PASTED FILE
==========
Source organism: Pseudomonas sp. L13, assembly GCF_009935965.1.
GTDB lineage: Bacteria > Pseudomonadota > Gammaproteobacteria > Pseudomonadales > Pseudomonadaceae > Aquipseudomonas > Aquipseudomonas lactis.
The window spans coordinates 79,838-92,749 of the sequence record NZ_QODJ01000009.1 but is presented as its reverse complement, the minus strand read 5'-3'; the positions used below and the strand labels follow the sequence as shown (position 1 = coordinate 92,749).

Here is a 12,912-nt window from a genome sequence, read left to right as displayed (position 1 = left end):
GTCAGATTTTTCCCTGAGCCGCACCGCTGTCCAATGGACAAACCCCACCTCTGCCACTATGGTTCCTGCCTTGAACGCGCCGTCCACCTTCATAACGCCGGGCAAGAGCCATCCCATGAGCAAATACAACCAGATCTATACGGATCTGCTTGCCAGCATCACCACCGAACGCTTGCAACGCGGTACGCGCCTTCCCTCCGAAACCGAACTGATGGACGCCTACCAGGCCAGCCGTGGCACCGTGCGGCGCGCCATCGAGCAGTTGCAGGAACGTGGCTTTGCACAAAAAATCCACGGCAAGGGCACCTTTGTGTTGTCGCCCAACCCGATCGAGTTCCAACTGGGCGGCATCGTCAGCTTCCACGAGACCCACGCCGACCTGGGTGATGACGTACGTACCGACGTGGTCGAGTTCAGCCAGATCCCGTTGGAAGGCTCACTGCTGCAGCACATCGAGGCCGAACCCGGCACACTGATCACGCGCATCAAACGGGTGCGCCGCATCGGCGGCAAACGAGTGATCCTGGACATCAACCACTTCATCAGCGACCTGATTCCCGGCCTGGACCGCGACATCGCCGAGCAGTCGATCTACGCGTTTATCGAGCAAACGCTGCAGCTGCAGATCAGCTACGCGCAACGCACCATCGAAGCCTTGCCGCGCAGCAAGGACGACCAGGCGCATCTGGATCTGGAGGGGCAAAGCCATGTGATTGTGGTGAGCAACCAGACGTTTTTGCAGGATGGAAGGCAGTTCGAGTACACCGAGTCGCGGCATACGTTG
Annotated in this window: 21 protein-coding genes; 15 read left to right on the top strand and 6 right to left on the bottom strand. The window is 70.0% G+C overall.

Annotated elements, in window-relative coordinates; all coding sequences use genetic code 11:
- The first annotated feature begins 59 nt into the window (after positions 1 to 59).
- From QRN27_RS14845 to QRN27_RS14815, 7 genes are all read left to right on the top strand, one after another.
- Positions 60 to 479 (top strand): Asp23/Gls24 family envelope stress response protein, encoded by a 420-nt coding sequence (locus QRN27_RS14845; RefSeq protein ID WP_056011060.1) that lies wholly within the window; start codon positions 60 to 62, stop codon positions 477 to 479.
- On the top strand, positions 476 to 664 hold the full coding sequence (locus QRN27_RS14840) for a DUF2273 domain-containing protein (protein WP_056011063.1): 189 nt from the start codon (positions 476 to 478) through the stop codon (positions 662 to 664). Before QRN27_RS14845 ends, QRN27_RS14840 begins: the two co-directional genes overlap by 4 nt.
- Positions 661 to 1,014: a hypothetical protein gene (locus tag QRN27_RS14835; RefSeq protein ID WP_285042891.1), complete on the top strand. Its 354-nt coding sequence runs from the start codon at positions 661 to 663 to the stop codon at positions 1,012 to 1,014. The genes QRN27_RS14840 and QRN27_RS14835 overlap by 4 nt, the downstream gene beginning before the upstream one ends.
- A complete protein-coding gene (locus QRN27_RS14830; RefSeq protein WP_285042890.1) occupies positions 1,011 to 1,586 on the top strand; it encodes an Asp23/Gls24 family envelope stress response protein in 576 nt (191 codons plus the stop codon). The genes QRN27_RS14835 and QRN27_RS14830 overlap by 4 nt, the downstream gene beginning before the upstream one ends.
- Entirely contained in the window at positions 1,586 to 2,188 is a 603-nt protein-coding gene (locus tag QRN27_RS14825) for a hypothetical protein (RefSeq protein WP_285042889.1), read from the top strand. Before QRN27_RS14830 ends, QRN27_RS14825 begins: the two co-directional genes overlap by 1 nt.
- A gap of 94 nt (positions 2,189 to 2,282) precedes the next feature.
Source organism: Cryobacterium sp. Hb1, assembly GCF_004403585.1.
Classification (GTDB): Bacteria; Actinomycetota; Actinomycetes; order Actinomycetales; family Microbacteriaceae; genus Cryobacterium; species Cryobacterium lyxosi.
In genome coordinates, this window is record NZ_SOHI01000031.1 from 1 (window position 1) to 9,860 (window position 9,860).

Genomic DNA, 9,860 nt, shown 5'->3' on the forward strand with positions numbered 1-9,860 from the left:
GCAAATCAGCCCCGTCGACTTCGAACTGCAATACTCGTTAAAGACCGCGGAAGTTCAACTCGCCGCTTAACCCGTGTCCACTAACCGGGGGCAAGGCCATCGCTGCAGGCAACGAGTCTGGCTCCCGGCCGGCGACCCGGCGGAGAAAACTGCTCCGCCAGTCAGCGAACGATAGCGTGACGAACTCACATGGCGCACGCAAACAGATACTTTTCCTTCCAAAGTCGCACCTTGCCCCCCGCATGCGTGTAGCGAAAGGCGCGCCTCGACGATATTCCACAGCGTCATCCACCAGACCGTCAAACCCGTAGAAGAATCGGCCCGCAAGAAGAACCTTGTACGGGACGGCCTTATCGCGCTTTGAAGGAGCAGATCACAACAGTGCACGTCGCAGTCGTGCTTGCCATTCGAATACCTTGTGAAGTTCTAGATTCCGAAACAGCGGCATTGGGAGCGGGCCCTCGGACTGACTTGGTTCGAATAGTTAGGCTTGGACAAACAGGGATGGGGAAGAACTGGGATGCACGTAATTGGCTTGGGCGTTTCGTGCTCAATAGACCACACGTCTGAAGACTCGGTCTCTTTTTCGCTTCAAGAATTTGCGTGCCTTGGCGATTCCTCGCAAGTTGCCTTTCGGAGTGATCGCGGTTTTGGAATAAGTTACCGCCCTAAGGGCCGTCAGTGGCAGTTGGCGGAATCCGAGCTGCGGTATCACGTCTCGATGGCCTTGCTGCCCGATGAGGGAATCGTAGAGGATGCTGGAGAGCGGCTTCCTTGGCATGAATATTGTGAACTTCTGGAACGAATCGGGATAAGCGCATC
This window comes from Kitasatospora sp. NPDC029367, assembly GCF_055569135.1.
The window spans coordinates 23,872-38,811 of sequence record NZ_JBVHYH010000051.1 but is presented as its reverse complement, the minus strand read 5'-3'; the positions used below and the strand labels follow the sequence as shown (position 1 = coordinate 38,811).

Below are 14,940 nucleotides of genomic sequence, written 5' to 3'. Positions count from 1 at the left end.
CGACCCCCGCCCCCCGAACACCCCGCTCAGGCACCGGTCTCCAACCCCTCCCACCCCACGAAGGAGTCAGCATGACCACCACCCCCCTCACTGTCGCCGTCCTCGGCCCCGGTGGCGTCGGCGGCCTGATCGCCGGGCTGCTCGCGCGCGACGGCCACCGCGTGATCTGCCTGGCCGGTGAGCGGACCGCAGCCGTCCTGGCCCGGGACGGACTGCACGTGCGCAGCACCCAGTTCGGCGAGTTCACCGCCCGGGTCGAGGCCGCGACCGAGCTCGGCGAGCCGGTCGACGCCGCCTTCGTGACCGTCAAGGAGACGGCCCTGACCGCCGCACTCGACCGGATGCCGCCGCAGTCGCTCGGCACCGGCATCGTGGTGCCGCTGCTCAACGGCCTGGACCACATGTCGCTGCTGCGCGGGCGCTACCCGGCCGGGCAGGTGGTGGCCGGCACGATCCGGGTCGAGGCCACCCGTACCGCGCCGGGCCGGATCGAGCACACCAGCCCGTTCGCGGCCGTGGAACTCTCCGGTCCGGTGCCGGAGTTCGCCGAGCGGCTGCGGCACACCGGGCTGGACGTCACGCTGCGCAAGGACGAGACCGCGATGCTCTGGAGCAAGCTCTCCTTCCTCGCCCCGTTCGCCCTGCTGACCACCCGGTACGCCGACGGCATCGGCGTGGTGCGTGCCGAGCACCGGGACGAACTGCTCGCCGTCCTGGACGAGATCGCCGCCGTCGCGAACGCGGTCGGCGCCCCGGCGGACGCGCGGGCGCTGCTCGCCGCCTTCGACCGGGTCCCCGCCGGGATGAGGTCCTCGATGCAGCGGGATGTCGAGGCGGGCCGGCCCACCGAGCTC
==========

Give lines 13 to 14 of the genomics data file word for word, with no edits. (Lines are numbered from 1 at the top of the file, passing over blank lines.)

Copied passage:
- A complete protein-coding gene (locus QRN27_RS14830; RefSeq protein WP_285042890.1) occupies positions 1,011 to 1,586 on the top strand; it encodes an Asp23/Gls24 family envelope stress response protein in 576 nt (191 codons plus the stop codon). The genes QRN27_RS14835 and QRN27_RS14830 overlap by 4 nt, the downstream gene beginning before the upstream one ends.
- Entirely contained in the window at positions 1,586 to 2,188 is a 603-nt protein-coding gene (locus tag QRN27_RS14825) for a hypothetical protein (RefSeq protein WP_285042889.1), read from the top strand. Before QRN27_RS14830 ends, QRN27_RS14825 begins: the two co-directional genes overlap by 1 nt.